Saying they are “committed to a new era in Congress where bipartisan solutions are the norm,” newly elected U.S. Rep. Patrick Murphy, D-Jupiter, and 31 other freshmen from both parties joined Thursday to endorse a bipartisan statement of principles on reducing the deficit.
Murphy and Rep. Robert Pittenger, R-N.C., organized the group, which includes 21 Republicans and 11 Democrats. Other Florida House freshmen in the group include Democratic Rep. Joe Garcia and Republican Reps. Ted Yoho and Trey Radel.
Palm Beach County’s other freshman, Rep. Lois Frankel, D-West Palm Beach, is not listed among the group’s members.
Democrat Murphy was narrowly elected last year in a Palm Beach-Treasure district that was carried by Republican presidential nominee Mitt Romney. He campaigned on a pledge to work with both parties.
The newcomers fault previous Congresses for failing to come up with a long-term fiscal solution.
“In recent years, Congress has lacked the political will to come together and find solutions. The freshman members of the 113th Congress believe now is the time to work together. We call upon leadership to no longer accept piecemeal solutions and to work toward finding long-term solutions to avoid financial collapse like Greece and other European countries,” the group’s statement says.
The tax and spending issues addressed in the statement are carefully worded to appeal, at least initially, to both parties. On taxes, for instance, the freshmen call for “a fair and broad tax plan including eliminating excessive corporate subsidies, tax loopholes and other subsidies to provide lower rates, that will encourage a pro-growth economy, providing added revenue for the federal budget.”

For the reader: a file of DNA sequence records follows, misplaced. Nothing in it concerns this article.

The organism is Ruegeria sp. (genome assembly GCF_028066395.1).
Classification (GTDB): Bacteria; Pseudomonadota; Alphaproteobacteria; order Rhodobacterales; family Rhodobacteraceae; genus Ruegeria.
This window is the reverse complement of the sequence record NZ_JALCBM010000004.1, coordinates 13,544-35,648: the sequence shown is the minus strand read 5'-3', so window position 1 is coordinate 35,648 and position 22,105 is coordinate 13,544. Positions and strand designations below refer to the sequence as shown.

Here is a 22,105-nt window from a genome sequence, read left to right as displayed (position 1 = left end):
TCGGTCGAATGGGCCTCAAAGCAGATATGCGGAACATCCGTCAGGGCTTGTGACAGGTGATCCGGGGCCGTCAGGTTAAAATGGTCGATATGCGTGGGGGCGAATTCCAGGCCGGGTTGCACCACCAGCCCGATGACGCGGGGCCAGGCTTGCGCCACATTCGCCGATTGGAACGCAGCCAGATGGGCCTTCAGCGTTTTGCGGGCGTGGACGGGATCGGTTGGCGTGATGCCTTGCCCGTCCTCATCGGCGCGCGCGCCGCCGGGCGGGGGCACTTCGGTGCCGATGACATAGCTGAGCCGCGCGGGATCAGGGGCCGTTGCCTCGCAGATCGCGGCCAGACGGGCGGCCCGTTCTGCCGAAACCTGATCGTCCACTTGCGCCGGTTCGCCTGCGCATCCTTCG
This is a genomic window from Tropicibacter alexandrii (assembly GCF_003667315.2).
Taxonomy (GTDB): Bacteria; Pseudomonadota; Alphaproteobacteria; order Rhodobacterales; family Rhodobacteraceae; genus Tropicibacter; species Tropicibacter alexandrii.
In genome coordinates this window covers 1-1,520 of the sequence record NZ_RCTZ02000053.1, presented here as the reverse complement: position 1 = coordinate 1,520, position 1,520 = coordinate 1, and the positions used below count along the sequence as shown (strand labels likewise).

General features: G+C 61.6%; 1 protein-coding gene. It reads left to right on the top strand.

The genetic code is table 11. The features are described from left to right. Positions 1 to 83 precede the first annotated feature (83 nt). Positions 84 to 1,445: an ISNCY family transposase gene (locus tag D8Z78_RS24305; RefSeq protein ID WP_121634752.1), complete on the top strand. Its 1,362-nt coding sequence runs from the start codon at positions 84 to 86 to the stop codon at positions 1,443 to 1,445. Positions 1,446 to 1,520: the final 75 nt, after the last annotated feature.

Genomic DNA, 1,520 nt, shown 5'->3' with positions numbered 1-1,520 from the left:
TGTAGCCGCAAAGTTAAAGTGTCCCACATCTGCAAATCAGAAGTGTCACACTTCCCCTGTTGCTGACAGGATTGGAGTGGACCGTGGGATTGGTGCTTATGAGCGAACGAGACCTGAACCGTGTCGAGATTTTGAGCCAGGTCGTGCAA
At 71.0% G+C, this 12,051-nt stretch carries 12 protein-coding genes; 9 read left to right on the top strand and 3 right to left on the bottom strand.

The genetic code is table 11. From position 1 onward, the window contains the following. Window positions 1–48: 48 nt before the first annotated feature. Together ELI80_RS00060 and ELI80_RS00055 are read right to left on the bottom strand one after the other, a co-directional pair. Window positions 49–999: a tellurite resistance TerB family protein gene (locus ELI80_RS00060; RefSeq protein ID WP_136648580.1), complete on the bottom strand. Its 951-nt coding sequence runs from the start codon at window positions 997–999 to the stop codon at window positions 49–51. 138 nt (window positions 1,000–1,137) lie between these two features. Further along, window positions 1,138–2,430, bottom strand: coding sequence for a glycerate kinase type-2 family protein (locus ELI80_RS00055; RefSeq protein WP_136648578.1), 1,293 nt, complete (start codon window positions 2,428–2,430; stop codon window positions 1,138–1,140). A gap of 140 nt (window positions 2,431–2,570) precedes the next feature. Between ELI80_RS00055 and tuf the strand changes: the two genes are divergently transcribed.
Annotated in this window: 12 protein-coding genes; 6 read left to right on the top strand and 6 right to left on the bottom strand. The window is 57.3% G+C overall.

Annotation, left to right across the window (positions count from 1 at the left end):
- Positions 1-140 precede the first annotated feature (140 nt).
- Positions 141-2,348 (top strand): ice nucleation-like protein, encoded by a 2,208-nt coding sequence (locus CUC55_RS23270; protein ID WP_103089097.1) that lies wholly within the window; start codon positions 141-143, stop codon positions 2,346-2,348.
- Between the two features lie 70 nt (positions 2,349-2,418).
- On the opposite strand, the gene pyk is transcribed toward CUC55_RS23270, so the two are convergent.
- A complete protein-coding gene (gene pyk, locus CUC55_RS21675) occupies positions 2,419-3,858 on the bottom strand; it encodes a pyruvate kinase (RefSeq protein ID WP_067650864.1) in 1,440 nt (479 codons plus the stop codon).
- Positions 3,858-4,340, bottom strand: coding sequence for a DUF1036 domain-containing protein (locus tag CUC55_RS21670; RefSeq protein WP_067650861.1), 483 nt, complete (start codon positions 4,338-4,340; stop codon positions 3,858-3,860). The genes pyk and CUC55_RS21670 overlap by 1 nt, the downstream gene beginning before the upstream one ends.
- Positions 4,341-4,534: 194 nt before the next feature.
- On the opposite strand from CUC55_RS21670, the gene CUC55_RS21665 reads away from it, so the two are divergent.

Eliminating loopholes to lower tax rates has been endorsed by many figures in both parties as a broad concept. Left unsaid by the bipartisan group is whether such a tradeoff should be “revenue-neutral,” meaning the revenue gained by closing loopholes would be offset, dollar or dollar, by revenue lost from reduced rates. Republicans have insisted on revenue-neutral tax reform while many Democrats have advocated using tax changes to produce a net revenue gain.
On Social Security and Medicare, the freshmen say current beneficiaries must be protected while the programs undergo long-term reform that addresses rising health care costs and demographic shifts. The statement doesn’t go into specific ideas that have divided the parties, such as raising the retirement age or changing the way annual benefit increases are calculated.
“We are dedicated to working with leadership to help bring these solutions to reality,” the group’s statement concludes. “The common good of the country demands good faith negotiation, compromise, and immediate and significant action,” the group’s statement says.